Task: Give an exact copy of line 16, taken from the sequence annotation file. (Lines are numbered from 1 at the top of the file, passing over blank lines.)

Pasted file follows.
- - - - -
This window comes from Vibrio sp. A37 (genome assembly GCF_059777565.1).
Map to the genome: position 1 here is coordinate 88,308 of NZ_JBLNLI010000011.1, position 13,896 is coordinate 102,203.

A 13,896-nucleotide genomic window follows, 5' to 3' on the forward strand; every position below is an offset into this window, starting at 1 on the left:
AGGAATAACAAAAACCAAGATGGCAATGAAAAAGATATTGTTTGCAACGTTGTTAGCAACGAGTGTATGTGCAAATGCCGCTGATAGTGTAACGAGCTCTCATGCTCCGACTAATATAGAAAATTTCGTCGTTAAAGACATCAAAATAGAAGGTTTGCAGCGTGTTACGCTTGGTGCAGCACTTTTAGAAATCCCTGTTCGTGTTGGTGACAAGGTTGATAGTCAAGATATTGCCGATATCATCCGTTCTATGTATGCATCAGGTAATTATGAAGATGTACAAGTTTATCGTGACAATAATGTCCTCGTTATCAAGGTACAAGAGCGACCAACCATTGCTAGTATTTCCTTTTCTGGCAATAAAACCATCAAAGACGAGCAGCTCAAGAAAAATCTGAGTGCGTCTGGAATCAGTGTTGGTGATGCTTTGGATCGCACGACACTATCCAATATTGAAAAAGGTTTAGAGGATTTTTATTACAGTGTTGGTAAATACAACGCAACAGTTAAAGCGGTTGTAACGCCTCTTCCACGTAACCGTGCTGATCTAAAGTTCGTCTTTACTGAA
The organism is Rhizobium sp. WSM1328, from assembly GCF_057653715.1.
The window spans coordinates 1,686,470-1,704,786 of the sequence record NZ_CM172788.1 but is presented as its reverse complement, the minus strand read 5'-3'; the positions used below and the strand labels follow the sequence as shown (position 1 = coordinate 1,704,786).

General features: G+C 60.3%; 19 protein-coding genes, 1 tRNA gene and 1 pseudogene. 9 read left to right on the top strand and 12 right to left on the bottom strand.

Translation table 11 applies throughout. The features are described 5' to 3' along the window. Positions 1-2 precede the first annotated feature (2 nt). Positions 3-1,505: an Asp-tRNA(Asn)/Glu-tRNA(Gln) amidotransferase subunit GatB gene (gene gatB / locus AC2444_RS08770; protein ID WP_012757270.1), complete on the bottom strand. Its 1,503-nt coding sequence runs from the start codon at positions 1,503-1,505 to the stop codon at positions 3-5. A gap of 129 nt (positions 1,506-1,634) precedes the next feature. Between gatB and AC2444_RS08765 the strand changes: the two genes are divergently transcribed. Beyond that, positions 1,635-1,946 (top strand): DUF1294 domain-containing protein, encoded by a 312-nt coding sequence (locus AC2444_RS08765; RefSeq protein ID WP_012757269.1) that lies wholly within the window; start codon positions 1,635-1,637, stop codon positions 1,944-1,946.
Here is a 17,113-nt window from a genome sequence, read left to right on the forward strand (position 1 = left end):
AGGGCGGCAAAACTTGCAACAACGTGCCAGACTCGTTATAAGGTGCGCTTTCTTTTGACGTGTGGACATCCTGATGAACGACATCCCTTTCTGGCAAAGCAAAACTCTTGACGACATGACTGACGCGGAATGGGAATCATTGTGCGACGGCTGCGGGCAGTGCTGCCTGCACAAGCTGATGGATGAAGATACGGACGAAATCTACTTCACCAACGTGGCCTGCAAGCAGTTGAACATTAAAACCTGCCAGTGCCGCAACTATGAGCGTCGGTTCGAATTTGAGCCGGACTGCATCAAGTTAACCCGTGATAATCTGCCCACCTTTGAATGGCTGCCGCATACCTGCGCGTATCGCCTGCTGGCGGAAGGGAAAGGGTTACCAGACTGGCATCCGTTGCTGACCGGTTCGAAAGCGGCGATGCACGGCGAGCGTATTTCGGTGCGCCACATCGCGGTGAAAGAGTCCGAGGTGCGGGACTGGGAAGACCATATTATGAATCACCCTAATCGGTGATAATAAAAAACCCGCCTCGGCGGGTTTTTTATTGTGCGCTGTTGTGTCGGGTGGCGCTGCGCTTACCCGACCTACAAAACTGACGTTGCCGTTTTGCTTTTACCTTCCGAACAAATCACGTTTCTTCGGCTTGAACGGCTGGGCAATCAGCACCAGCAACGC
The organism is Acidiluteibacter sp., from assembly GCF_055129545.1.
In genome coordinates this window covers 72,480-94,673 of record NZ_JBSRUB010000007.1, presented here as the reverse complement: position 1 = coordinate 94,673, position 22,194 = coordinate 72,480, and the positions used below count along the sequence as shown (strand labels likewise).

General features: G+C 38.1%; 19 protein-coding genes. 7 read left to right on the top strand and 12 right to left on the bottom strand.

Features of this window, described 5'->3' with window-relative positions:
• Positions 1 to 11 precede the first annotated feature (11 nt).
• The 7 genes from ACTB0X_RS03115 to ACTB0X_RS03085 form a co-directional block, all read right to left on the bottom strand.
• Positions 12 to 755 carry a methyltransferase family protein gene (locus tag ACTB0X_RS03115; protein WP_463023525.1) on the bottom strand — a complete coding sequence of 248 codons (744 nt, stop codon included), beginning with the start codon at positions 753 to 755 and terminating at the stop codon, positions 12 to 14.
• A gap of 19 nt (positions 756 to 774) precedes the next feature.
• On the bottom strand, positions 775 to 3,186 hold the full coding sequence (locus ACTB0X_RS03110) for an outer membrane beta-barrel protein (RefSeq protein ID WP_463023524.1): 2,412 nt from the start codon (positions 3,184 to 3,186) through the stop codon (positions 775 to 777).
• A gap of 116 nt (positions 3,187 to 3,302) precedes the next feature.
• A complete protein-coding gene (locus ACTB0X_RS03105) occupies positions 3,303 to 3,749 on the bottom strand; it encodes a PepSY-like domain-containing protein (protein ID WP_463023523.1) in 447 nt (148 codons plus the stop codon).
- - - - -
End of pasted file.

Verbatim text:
• The 7 genes from ACTB0X_RS03115 to ACTB0X_RS03085 form a co-directional block, all read right to left on the bottom strand.